AS3 Basic Setup

July 2nd, 2008

Writing your first Actionscript 3.0 application with Flash CS3? Here is a quick guide to get the basics set up.

The basic set-up includes one .fla file and one .as file.

First create a fla. You can name this whatever you like. Maybe myFirstApp.fla. At this point you could start writing code directly into a frame on the timeline however best coding practice is to define a document class.

The document class can be specified by entering the name of a class into the property panel for the document. This is the same place where you would specify the size of your swf. Think of a name for your document class, maybe: myFirstApp. The document class doesnt have to have the same name as your main fla there is no link between them.

By typing myFirstApp into the property panel you are telling flash to create an instance of the myFirstApp class when the fla runs.

When compiling your fla flash will go and look for the code for the myfirstApp class. It will look for a file called myFirstApp.as by searching the directory the fla is in or in the directories specified under classpath from preferences.

The next step is to create the myFirstApp.as file. This just a text file with the extension changed to .as. Place the file in the same directory as your fla.

Contents of myFirstApp.as

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package
{
import flash.display.Sprite;
public class myFirstAppextends Sprite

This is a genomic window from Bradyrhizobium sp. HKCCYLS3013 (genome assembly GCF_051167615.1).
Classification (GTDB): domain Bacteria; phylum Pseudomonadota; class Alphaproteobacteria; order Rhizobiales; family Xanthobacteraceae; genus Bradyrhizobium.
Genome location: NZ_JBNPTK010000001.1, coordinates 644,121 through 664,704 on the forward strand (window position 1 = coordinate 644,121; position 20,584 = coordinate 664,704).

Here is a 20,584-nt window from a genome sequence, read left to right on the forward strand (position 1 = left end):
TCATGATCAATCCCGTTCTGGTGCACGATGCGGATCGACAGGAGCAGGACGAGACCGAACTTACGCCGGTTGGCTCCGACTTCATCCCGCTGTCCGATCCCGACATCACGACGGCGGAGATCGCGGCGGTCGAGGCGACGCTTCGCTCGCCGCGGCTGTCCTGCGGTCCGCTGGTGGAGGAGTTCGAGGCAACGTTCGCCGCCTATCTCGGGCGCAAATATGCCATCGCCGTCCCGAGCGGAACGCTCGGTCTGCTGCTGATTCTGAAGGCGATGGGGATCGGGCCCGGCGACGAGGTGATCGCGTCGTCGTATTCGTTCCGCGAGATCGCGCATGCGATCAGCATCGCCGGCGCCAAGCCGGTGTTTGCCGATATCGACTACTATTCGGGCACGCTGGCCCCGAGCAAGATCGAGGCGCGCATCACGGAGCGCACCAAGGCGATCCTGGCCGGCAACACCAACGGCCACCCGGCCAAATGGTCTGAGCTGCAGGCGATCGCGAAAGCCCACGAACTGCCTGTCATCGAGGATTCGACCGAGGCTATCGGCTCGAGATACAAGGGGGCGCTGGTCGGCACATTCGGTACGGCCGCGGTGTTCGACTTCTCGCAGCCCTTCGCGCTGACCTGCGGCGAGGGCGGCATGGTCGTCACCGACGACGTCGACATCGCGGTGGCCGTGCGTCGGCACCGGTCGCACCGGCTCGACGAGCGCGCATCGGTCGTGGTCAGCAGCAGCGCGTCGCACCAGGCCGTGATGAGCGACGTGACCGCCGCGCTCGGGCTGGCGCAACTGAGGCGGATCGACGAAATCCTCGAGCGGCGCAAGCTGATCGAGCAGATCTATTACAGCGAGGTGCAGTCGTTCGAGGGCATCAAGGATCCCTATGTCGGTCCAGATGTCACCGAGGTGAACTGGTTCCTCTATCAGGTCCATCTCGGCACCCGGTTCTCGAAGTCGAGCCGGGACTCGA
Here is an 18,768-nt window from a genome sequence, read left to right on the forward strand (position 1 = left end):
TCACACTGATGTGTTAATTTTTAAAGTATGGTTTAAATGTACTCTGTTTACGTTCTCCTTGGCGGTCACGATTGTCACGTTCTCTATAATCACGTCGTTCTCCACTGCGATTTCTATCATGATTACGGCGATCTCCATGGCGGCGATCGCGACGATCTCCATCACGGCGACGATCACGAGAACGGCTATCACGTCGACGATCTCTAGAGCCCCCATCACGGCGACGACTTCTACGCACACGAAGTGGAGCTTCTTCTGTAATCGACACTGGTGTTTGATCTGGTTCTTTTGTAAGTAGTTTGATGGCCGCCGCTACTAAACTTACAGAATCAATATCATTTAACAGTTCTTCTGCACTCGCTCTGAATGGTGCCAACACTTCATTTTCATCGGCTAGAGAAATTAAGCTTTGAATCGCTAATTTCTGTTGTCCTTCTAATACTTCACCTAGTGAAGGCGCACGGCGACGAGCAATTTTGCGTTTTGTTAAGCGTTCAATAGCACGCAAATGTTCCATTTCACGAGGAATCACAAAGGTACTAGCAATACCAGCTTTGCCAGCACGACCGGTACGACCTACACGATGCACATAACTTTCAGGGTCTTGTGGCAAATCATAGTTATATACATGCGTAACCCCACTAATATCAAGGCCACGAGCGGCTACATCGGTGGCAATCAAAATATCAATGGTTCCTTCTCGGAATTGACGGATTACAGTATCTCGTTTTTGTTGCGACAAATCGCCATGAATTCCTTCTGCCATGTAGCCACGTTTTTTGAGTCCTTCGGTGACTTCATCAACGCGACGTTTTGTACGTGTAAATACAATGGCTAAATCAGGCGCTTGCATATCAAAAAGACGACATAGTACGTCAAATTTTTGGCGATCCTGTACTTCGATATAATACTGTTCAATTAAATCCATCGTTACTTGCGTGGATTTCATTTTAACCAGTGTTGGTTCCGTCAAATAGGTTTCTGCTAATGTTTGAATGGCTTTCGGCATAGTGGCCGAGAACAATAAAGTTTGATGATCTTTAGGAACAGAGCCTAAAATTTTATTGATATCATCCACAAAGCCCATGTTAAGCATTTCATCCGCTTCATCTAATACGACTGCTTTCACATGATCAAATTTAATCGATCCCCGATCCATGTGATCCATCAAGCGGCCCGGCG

{
public function myFirstApp()
{
trace("hi");
}
}
}

The package tag places the myFirstApp class into the root package. Which means this class wont be stored in a subfolder just in the same directory as the fla.

The myFirstApp class extends Sprite. This means that the document class as well as having any further methods and propertys that you define will also have all the methods and properties of a Sprite. The import flash.display.Sprite statement lets the flash compiler know where to look for the definition of Sprite at compile time.

Note that the myFirstApp.as file should only contain a class called myFirstApp or you will get errors.

The document class unlike other classes must extend Sprite because the document class automatically represents the swf stage. Any movieclips instances you name and place on the stage at author time become properties of the document class and can be accessed by name from actionscript inside the class.

This part defines the constructor for the myFirstApp class.

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public function myFirstApp()
{
trace("hi");
}

The constructor function for a class is a function that has the same name as the class and is called whenever an instance of the class is created. For the document class an instance is created when the swf runs. This means that the constructor is the entry point for our application and the trace statement is the first line of code to be executed at runtime. The creators of flash have borrowed these concepts from the java world.

And thats the basic set up!

Entry Filed under: flash

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